Some conclusions drawn while working on topic 3 regarding how to organize active courses. There are differencies between in campus and distance courses, but on the otherhand I think that both types of cources need to be designed in the same way to be relevant in the future.

During our work in the group we agreed on a few viewpoint and aspects woth taking into consideration when running and designing courses.

  1. Forming

According to University of Technology, Sydney (UTS) there are some advantages and disadvantages in the way of dividing students into learning groups. There are some major ways of doing this and each of them have different pros and cons.
Random appointment
Easy and quick, but the need of attention if groups have inactive members.
Easy to administre, but teacher have to be aware that some students might not know who to work with and students might have hard to find groups.
Selective appointment
Some say that it can be disadvantageous for less performing students and a risk is the Pygmalion effect (teacher asume all among high performers do their job and miss out if one of them not do what they suppose to do).
Task appointment
Many find this motivating, but unbalanced topic selection with many in some groups and few in others is a risk and there can be a selection bias. Friends tend to sign up for the same topic in the hope of working together.

2. Communicating

Encourage teams to collaborate with online applications outside of the LMS environment. The tools in most LMS platforms are not conducive to effective group work, use Web 2.0 tools outside the platform
 such as chat tools, video conferencing tools, blogs etc. to get the students to interact socially with each others.

Siemens (2002) notes that learner-learner interactions in an e-learning course can be viewed as a four stage continuum:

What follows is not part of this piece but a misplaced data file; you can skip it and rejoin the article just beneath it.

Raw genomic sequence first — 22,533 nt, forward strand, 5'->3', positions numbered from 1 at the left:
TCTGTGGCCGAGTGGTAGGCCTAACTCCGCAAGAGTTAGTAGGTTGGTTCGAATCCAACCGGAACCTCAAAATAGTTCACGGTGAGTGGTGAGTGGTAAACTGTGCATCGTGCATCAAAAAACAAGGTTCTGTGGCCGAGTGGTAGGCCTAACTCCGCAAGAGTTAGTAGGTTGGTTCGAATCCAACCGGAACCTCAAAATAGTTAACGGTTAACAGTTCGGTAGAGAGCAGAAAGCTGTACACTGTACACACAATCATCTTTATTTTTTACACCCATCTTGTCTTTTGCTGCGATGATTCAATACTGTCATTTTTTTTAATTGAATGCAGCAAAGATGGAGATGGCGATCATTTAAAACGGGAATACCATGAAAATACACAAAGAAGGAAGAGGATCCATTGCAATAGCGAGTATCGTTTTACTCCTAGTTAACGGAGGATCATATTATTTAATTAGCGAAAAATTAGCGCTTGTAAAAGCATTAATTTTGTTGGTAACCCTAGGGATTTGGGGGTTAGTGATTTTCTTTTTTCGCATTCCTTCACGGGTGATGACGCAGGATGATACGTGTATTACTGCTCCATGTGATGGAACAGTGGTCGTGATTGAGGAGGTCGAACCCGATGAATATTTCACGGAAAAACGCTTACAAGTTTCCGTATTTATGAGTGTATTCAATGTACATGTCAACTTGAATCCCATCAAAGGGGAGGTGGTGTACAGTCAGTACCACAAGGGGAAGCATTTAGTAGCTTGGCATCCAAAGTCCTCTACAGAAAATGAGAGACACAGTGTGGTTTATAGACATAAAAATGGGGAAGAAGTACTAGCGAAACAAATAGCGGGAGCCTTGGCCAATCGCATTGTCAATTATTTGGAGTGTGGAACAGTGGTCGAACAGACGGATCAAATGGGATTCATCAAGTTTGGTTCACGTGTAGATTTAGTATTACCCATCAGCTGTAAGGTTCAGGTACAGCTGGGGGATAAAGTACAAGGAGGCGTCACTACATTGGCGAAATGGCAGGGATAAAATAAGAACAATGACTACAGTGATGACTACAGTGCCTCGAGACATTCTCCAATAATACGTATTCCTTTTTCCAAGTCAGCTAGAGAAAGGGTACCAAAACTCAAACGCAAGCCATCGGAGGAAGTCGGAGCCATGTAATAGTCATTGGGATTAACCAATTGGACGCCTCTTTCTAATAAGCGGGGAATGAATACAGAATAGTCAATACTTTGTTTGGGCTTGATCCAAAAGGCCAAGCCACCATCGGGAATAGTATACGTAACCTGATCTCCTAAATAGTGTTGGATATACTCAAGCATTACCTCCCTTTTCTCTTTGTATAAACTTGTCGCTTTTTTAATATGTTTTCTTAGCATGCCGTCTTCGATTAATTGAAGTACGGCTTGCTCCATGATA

Communication – People ‘talking,’ discussing
Collaboration – People sharing ideas and working together (occasionally sharing resources) in a loose environment
Cooperation – People doing things together, but each with his or her own purpose
Community – People striving for a common purpose

3. Assessment

In most courses (online and in-campus), most instructors provide a final quiz at the end of their course and a passing score accompanied by a certificate or a grade. This might be a good start but is it enough? Probably not. Assessment works best when it is ongoing, not episodic. This way, you can also show students their progress in the course and what they achieved in each step of the way. Harasim, Hiltz, Teles, & Turoff (1996, p. 167) for example say that: “In keeping with a learner-centered approach, assessment should be part of the learning-teaching process, embedded in-class activities and in the interactions between learners and between learners and teachers.”

4. Peering

Findings showed that students and professors use both formal and informal environments often, to optimize learning but online course design is usually not designed to consider informal experiences of the students. In the new networked environments, it may be impractical to define what formal or informal learning is but instructors are now more than ever trying to understand the affordances of each to create effective learning designs (Betül C. Czerkawski, 2016).

5. Contributing

Details of the requirements to participate in a course should be described in the course syllabus. The purpose of collaboration and expectations of the learners should be made very clear to all participants and the teacher have to encourage participation, discussions and collaboration and that this is an important part of the contributions in the course. The group task, deadlines and deliverables should be described in detail, giving students the best opportunity to focus on collaborating to share ideas and the workload rather than leaving them to spend a great deal of time trying to understand expectations from the teacher/course.

Topic 3